Does the multi-authorship trend influence the quality of an article?
In the last few decades, multi-authored articles have increased in different disciplines with increasing instances of authorship abuse although multi-authorship is not always due to undeserving authorship (McDonald et al. in Mayo Clin Proc 85(10):920–927, 2010). It may be necessitated by interdisciplinary research, the evolution of a discipline, or the intention of quality improvement. This article studies the relationship between the authorship and the quality of articles (publications in better impact factor journals or core journals) in the field of Oceanography. The result shows ~75 % increase in the number of authors per article from 1990 to 2009 in the discipline. The increase in authorship correlates not only with the percentage of articles in core journals but also with the mean impact factor (IF) of journals (where the articles were published). The ANOVA study shows that though multi-authorship has no influence on the preference to publish in core journals during the 1990s or 2000s, it does have a significant influence on the preference to publish in high IF journals in both the decades. So these findings establish that in the field of Oceanography, the increase in collaboration would have resulted in more publications in core journals (without any influence of authorship increase) and in better impact factor journals (due to the influence of authorship increase).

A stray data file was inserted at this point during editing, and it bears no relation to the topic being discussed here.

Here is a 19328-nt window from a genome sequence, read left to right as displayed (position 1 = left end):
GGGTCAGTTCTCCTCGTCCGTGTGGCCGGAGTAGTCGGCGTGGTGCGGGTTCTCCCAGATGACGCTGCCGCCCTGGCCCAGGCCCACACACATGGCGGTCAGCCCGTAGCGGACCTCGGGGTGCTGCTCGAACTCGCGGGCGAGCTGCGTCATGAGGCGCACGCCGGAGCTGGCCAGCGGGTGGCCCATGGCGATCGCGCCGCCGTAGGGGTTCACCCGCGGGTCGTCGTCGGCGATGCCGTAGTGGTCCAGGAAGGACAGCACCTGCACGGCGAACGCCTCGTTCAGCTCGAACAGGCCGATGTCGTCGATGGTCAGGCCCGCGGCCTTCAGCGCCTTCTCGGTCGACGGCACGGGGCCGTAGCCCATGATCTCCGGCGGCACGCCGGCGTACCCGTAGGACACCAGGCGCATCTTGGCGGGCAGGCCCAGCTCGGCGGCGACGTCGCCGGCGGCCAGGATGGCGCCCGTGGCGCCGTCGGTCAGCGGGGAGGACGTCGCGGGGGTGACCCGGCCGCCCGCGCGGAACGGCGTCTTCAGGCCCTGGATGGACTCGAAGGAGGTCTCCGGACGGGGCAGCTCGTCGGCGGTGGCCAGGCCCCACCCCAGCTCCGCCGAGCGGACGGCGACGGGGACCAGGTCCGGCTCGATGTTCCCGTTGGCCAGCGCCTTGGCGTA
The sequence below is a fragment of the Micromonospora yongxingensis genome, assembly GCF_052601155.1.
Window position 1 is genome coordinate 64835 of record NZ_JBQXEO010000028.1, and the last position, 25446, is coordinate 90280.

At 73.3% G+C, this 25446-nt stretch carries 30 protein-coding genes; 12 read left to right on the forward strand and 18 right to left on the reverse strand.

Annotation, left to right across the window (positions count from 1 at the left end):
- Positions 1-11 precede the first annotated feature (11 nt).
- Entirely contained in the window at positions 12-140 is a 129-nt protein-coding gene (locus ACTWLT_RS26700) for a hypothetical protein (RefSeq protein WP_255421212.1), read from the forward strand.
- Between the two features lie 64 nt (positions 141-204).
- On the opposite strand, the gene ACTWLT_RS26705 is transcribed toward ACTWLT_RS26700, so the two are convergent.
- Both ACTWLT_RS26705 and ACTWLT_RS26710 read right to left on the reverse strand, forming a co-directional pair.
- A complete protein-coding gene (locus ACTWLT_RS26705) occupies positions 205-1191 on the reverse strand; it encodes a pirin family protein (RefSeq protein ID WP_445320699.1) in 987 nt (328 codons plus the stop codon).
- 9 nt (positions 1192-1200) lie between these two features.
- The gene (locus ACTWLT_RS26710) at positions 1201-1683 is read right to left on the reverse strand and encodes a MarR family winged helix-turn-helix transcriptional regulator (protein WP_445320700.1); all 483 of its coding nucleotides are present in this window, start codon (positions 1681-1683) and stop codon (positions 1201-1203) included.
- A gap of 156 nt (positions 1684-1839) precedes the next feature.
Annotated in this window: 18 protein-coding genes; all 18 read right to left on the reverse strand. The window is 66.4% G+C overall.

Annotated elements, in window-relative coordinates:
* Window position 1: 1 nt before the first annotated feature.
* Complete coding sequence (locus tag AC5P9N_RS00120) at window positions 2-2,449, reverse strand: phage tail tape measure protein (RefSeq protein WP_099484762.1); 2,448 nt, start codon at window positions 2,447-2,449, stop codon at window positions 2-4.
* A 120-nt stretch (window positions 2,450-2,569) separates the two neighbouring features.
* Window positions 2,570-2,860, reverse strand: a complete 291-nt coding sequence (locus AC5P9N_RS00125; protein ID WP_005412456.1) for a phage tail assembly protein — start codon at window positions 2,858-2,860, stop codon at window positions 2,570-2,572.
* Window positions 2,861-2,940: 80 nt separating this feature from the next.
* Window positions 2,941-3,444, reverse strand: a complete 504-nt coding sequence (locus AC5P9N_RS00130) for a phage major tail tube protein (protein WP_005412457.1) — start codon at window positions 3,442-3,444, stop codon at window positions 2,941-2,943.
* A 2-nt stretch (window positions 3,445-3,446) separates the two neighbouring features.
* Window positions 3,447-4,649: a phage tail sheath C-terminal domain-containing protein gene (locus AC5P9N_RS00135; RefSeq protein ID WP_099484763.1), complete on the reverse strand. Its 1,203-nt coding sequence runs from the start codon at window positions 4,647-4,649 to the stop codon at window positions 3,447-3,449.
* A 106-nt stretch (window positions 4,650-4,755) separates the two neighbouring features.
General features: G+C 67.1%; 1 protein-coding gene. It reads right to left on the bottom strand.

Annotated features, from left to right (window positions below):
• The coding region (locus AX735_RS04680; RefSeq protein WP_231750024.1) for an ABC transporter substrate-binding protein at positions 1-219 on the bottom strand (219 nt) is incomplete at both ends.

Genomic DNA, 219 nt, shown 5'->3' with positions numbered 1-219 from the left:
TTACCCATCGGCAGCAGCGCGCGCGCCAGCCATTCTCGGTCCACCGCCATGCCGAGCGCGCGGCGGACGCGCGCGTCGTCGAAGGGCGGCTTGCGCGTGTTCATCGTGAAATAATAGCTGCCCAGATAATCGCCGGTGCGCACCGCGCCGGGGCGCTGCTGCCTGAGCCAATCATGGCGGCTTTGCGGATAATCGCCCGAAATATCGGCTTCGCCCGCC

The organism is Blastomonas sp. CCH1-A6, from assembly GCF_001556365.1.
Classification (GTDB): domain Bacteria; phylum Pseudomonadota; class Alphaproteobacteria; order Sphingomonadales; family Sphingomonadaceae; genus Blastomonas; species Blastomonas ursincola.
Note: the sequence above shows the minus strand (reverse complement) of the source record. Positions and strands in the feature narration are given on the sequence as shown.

KeywordsAuthorship Multiple authorship Co-authorship Impact factor Core journals Journal citation report Publish or perish Oceanography
- Baethge, C. (2008). Publish together or perish. Deutsches Ärzteblatt International, 105(20), 380–383.Google Scholar
- Birnholtz, J. (2008). When authorship isn’t enough: Lessons from CERN on the implications of formal and informal credit attribution mechanisms in collaborative research. Journal of Electronic Publishing, 11(1). doi:10.3998/3336451.0011.105.
- Kumar, V., Upadhyay, S., & Medhi, B. (2009). Impact of the impact factor in biomedical research: Its use and misuse. Singapore Medical Journal, 50(8), 752–755.Google Scholar
- Saha, S., Saint, S., & Christakis, D. A. (2003). Impact factor: A valid measure of journal quality? Journal of the Medical Library Association, 91(1), 42–46.Google Scholar
- Shaban, S., & Aw, T.-C. (2009). Trend towards multiple authorship in occupational medicine journals. Journal of Occupational Medicine and Toxicology, 4(3), doi:10.1186/1745-6673-4-3.
- Ware, M. (2008). Peer review: Benefits, perceptions and alternatives. Publishing Research Consortium, London. Retrieved April 13, 2013, from http://www.publishingresearch.net.